Reinventing Ramen

From campus cool to D.C. hot

It’s five hours before Toki Underground opens its doors to customers, but the cubbyhole of a restaurant perched above a bar along H Street in Washington, D.C., is already busy. Inside the impossibly small kitchen, owner and chef Erik Bruner-Yang ’07 and a colleague dump buckets of pork marrow bones into cavernous metal pots and set them to simmering on the stovetop. Behind them, a third member of the team chops fresh vegetables that will season steaming bowls of ramen later that evening. A few feet away, a fourth sorts curly strands of noodles into uniform piles. The restaurant’s bar is papered with invoices as deliverymen come and go, dropping off beverages, crates of plastic carryout containers, and bunches of fresh ginger, garlic, and mustard greens. The deliveries come daily to 1234 H St. NE for two reasons. First, Bruner-Yang will use only the freshest ingredients when whipping up dishes like mom used to make. Second, at 675 square feet, the tiny Toki Underground − … [Read more...]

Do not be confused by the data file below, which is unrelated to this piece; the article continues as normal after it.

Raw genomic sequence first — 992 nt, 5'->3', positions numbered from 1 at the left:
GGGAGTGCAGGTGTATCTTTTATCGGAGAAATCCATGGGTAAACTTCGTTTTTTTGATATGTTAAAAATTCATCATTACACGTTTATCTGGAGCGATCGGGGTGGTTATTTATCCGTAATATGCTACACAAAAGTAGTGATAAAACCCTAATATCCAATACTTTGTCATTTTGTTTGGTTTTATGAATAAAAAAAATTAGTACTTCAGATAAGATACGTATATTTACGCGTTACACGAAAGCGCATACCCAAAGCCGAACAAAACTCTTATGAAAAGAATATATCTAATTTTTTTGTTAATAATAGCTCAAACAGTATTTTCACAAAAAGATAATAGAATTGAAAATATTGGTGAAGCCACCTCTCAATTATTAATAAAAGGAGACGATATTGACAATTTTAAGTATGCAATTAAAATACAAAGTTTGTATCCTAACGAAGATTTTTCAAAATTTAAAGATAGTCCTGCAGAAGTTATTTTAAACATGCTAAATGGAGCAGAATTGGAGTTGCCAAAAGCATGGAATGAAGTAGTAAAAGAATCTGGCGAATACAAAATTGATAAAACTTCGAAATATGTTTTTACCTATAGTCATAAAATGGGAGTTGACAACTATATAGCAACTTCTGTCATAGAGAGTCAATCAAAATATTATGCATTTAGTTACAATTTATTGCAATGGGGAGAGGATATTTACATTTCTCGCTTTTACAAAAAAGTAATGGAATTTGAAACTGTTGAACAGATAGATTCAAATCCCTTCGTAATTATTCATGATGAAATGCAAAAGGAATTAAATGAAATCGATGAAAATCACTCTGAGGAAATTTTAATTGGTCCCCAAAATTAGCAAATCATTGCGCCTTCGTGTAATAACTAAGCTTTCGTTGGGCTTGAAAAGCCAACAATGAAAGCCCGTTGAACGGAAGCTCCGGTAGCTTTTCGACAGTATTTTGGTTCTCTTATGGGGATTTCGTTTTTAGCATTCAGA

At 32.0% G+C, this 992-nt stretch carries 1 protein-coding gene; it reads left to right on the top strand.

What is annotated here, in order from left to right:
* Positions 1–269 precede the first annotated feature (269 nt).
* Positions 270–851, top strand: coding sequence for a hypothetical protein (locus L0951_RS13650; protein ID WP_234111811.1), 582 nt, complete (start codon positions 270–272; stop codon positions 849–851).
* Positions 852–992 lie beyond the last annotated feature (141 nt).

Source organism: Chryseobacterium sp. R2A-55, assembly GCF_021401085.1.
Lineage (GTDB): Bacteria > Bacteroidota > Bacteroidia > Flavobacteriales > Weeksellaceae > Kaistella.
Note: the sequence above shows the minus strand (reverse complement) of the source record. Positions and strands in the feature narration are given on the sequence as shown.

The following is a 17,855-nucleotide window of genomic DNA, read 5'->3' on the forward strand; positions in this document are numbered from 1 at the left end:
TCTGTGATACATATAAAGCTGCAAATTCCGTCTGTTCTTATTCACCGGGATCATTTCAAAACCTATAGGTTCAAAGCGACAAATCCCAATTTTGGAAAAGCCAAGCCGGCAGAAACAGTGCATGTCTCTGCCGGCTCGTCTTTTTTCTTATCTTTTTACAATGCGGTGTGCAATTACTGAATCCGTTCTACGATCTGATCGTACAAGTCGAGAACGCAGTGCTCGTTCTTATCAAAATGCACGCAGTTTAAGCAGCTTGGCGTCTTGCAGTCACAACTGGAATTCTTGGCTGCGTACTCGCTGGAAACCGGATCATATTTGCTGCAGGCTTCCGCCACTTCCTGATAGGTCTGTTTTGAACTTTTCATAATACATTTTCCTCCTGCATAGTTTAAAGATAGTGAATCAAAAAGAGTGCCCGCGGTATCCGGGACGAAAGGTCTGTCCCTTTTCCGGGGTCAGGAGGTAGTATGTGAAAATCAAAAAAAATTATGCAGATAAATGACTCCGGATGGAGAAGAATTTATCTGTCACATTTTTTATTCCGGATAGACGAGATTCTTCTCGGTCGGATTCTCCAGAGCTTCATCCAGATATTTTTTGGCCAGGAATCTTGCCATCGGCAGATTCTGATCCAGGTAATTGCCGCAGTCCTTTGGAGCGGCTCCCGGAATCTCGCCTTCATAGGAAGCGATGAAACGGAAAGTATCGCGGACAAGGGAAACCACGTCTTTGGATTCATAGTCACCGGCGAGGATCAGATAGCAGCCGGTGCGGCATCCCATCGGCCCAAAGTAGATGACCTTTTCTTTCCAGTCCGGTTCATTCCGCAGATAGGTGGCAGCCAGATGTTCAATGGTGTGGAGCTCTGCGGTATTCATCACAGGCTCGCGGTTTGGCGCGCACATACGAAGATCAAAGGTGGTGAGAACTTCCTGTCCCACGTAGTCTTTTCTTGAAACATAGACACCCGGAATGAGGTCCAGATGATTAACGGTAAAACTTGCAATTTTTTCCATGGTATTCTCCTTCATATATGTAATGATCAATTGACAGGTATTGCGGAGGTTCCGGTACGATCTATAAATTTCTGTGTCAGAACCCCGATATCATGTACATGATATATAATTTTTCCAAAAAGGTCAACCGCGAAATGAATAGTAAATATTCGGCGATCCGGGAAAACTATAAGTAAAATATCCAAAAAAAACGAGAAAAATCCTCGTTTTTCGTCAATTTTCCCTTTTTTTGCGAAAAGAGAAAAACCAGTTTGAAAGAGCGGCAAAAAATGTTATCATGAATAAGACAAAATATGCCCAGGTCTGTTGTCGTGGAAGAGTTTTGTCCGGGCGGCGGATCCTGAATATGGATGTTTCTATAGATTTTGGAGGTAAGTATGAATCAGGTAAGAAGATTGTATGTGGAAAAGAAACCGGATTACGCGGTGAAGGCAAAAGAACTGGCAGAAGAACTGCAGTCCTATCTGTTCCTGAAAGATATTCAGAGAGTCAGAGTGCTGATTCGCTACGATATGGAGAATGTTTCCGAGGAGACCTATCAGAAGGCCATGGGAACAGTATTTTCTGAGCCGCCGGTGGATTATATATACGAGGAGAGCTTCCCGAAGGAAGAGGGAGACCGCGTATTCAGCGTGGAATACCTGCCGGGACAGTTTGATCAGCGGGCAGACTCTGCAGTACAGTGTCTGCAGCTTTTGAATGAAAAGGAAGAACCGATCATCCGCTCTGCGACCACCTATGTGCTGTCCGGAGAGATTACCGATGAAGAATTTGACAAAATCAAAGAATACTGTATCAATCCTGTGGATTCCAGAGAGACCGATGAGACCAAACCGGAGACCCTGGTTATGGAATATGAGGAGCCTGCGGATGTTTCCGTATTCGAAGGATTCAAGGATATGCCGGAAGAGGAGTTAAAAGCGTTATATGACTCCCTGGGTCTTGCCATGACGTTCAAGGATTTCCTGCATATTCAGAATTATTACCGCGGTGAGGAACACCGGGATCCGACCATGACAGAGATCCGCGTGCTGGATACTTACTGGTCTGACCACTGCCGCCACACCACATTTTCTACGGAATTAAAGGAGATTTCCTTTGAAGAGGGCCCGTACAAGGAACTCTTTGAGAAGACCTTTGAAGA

Halls of History

Preservation professor traces UMW’s story through its bricks and columns

The UMW Department of Historic Preservation has a national reputation for scholarship about historic buildings. Now it’s turning that scholarly eye on its own backyard. The UMW campus is a trove of 20th-century architecture and history, but preserving that character can clash with 21st-century needs − as students, faculty, and administrators learned from a 2010 controversy over a plan to put a new student center on the site of Seacobeck Hall. Students and alumni argued to save Seacobeck, which they saw as one of the most significant buildings on campus. Ultimately, Chandler was chosen as the site because renovations over the years had left little of its original design intact. The administration’s thoughtful response to the “save Seaco” effort led to a request that the historic preservation department produce a comprehensive preservation plan. The task fell to the new guy, but he wasn’t being picked on. Michael Spencer ’03, an assistant professor of historic … [Read more...]